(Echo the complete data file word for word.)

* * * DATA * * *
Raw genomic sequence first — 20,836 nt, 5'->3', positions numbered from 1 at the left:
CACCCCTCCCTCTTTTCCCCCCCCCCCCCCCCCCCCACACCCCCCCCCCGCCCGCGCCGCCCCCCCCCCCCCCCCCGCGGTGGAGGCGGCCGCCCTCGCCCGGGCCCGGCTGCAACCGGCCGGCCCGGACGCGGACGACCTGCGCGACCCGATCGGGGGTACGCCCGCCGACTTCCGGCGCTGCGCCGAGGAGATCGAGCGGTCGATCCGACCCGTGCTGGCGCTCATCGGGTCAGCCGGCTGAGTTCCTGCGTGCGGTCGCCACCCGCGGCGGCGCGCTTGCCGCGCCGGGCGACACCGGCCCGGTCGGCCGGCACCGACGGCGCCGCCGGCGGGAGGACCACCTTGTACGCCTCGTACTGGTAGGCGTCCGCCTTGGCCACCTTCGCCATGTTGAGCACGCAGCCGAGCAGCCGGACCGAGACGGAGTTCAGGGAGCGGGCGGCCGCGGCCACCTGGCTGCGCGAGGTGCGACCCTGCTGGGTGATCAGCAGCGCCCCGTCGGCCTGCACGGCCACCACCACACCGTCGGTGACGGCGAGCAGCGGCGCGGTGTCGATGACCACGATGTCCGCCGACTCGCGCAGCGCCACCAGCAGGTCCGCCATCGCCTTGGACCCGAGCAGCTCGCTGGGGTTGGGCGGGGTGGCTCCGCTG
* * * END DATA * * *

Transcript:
Raw genomic sequence first — 20,836 nt, 5'->3', positions numbered from 1 at the left:
CACCCCTCCCTCTTTTCCCCCCCCCCCCCCCCCCCCACACCCCCCCCCCGCCCGCGCCGCCCCCCCCCCCCCCCCCGCGGTGGAGGCGGCCGCCCTCGCCCGGGCCCGGCTGCAACCGGCCGGCCCGGACGCGGACGACCTGCGCGACCCGATCGGGGGTACGCCCGCCGACTTCCGGCGCTGCGCCGAGGAGATCGAGCGGTCGATCCGACCCGTGCTGGCGCTCATCGGGTCAGCCGGCTGAGTTCCTGCGTGCGGTCGCCACCCGCGGCGGCGCGCTTGCCGCGCCGGGCGACACCGGCCCGGTCGGCCGGCACCGACGGCGCCGCCGGCGGGAGGACCACCTTGTACGCCTCGTACTGGTAGGCGTCCGCCTTGGCCACCTTCGCCATGTTGAGCACGCAGCCGAGCAGCCGGACCGAGACGGAGTTCAGGGAGCGGGCGGCCGCGGCCACCTGGCTGCGCGAGGTGCGACCCTGCTGGGTGATCAGCAGCGCCCCGTCGGCCTGCACGGCCACCACCACACCGTCGGTGACGGCGAGCAGCGGCGCGGTGTCGATGACCACGATGTCCGCCGACTCGCGCAGCGCCACCAGCAGGTCCGCCATCGCCTTGGACCCGAGCAGCTCGCTGGGGTTGGGCGGGGTGGCTCCGCTG